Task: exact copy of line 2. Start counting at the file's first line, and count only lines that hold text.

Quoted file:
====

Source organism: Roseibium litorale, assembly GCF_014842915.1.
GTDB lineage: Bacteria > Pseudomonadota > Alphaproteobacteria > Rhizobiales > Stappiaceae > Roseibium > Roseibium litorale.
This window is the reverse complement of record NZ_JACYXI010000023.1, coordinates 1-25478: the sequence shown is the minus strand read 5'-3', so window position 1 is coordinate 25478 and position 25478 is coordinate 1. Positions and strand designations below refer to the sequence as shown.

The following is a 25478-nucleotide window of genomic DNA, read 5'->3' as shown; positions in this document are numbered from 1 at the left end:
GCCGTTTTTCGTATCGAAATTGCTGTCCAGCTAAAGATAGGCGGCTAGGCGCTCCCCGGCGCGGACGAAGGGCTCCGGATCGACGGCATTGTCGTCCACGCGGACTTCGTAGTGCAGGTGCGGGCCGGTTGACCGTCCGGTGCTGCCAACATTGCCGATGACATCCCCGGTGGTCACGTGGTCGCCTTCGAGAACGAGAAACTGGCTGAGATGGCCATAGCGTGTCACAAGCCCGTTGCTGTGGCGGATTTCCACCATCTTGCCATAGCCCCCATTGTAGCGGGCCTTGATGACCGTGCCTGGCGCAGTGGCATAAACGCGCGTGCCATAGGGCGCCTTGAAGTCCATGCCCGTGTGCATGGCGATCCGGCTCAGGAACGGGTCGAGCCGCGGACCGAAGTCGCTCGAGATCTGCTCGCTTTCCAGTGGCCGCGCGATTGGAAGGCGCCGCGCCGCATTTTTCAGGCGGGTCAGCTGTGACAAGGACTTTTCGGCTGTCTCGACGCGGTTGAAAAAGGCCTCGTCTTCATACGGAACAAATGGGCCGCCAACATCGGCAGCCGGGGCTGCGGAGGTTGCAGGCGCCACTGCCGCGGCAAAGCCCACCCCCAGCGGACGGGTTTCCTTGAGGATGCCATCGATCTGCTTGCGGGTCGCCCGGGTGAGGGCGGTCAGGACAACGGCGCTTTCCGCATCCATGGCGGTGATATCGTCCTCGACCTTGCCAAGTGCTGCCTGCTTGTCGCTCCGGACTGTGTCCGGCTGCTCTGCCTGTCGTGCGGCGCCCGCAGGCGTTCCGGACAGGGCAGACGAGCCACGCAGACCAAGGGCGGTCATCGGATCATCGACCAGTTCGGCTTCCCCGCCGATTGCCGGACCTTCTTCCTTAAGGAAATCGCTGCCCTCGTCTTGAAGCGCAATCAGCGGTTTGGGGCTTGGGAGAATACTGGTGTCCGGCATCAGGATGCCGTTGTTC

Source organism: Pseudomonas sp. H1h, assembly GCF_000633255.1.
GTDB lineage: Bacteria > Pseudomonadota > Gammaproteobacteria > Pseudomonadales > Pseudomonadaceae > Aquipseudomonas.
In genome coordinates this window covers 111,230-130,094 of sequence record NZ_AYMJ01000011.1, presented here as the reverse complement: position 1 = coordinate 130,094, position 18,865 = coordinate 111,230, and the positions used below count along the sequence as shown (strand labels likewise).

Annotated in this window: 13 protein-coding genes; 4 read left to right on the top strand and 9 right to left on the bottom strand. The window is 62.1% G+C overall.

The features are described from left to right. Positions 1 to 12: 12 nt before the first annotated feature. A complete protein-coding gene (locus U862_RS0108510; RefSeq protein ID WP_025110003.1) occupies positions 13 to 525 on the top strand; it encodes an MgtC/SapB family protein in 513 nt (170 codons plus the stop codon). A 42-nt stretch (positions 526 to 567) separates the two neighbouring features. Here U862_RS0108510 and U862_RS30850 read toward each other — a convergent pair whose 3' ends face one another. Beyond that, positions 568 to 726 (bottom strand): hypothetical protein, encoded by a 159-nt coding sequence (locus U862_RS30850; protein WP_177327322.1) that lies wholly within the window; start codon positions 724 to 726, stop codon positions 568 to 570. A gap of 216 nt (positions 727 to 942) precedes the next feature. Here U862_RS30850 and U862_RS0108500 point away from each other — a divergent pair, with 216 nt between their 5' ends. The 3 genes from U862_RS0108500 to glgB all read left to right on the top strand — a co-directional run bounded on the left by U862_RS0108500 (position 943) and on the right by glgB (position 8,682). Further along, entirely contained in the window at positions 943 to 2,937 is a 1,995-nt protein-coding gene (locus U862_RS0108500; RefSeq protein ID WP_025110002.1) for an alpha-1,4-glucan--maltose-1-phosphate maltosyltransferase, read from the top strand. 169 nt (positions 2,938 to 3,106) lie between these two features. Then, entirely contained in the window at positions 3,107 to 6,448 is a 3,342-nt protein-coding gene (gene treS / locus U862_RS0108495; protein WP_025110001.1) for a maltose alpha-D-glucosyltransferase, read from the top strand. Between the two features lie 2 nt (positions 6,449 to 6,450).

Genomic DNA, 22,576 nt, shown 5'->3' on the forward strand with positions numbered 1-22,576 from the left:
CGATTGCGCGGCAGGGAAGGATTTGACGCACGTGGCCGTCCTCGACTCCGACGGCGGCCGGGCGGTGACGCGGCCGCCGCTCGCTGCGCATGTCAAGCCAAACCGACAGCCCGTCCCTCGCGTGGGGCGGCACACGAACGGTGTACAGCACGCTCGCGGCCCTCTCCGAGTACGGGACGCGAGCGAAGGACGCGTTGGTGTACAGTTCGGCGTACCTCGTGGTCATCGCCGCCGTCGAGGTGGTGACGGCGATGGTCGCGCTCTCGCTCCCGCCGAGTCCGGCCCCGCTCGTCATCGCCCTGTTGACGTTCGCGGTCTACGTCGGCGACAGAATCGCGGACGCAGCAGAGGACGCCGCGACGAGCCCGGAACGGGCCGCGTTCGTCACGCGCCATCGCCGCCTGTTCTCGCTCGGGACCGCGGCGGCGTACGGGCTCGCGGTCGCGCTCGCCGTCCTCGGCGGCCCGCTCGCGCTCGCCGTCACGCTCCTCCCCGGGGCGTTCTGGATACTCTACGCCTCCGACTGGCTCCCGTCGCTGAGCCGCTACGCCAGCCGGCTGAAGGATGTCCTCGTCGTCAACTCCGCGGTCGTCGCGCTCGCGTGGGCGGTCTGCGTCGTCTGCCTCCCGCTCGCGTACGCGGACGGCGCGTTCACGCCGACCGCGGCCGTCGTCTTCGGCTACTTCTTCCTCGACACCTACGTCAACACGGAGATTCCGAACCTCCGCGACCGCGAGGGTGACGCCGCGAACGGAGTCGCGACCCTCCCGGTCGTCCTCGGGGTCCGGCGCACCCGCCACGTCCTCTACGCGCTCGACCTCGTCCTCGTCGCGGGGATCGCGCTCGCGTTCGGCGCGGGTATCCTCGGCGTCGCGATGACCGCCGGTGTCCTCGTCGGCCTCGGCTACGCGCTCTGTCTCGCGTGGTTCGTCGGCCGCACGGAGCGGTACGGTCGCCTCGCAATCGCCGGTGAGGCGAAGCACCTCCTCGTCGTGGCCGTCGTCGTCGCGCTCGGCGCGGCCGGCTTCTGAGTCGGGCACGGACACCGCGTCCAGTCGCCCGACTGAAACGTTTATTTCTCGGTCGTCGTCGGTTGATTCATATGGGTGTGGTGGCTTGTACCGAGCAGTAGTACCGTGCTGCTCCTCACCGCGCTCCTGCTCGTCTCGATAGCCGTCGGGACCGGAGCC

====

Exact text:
GTDB lineage: Bacteria > Pseudomonadota > Alphaproteobacteria > Rhizobiales > Stappiaceae > Roseibium > Roseibium litorale.